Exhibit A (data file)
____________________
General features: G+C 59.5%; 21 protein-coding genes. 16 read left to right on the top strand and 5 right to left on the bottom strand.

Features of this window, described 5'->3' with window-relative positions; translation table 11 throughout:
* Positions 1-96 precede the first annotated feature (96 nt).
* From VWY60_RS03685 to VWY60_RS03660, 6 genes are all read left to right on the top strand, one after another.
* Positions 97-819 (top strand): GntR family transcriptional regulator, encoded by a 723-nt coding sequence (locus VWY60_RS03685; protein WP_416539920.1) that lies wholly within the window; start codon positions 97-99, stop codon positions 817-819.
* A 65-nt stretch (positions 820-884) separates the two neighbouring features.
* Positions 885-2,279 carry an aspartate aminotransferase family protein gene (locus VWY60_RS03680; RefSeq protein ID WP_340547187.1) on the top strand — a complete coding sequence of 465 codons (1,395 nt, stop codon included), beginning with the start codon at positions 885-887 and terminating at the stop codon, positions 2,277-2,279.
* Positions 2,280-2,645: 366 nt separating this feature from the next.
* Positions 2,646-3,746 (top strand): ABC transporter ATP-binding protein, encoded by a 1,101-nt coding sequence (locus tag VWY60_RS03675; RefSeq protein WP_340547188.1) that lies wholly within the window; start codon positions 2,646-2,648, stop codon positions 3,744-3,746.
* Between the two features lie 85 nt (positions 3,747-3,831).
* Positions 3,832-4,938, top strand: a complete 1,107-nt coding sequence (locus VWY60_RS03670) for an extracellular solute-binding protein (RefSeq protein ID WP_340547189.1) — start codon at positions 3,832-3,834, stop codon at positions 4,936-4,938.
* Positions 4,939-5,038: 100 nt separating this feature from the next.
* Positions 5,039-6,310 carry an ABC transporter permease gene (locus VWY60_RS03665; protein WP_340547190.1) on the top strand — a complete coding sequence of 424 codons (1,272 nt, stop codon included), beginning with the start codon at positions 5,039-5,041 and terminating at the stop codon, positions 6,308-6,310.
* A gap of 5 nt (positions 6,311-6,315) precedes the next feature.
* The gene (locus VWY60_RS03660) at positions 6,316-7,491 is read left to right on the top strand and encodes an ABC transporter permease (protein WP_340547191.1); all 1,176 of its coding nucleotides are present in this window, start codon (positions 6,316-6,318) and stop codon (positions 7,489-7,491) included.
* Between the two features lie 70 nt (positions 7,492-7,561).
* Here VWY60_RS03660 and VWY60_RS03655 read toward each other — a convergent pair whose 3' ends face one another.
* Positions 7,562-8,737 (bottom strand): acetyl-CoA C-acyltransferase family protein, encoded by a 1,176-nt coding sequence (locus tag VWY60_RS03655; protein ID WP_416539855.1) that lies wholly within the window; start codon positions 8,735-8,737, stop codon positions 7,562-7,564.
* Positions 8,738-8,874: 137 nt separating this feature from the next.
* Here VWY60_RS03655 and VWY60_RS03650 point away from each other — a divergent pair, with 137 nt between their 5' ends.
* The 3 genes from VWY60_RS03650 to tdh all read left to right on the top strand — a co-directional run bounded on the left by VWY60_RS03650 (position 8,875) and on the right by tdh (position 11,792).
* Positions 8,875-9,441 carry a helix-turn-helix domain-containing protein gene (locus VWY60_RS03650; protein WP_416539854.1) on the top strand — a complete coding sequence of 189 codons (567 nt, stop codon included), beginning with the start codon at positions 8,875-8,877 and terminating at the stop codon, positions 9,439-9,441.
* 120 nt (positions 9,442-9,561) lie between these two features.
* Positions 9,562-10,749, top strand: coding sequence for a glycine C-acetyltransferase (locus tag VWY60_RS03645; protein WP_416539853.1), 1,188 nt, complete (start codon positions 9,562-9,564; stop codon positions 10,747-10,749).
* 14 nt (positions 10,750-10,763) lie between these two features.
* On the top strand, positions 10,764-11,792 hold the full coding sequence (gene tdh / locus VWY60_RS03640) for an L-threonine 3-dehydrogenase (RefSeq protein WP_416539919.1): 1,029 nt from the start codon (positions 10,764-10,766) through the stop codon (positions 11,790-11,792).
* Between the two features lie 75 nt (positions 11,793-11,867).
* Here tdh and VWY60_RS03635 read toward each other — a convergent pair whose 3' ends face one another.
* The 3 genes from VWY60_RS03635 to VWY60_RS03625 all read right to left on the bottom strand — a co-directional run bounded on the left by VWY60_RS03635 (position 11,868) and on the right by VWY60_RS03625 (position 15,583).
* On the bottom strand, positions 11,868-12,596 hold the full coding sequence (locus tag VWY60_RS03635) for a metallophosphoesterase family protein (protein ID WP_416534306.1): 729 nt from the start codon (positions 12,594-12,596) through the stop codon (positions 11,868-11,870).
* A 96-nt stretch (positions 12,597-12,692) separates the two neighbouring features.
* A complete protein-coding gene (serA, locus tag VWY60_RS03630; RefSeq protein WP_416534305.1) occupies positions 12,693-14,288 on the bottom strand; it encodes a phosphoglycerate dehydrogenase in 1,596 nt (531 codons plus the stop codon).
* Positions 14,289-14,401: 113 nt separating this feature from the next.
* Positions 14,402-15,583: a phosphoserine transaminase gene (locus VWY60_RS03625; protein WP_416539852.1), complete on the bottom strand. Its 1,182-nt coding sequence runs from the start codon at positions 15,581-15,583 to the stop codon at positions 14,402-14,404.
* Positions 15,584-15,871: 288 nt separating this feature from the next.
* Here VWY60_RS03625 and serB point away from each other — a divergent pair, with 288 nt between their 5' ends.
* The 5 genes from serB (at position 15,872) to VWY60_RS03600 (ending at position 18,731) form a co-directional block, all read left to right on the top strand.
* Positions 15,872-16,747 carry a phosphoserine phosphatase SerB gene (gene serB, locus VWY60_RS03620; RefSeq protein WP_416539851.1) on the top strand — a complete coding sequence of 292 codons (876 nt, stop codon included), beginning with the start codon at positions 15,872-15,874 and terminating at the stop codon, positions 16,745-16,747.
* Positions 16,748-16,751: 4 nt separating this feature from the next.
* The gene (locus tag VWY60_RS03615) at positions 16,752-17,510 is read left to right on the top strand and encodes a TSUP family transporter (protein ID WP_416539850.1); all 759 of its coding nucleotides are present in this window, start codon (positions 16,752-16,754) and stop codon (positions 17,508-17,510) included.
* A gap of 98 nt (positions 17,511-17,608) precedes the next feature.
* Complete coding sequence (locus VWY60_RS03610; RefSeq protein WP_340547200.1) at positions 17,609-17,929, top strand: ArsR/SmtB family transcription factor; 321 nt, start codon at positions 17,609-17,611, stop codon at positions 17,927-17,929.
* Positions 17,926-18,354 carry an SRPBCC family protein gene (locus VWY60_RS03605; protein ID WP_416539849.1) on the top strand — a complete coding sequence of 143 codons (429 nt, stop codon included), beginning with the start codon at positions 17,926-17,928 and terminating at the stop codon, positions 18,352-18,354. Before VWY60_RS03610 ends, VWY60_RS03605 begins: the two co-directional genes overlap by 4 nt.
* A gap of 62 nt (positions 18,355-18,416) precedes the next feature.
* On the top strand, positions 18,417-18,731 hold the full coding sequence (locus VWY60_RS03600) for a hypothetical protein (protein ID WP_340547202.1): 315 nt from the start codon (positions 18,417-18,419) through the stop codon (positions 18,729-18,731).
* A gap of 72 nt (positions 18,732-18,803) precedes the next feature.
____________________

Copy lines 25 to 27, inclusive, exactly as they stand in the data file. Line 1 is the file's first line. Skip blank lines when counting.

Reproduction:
* 14 nt (positions 10,750-10,763) lie between these two features.
* On the top strand, positions 10,764-11,792 hold the full coding sequence (gene tdh / locus VWY60_RS03640) for an L-threonine 3-dehydrogenase (RefSeq protein WP_416539919.1): 1,029 nt from the start codon (positions 10,764-10,766) through the stop codon (positions 11,790-11,792).
* Between the two features lie 75 nt (positions 11,793-11,867).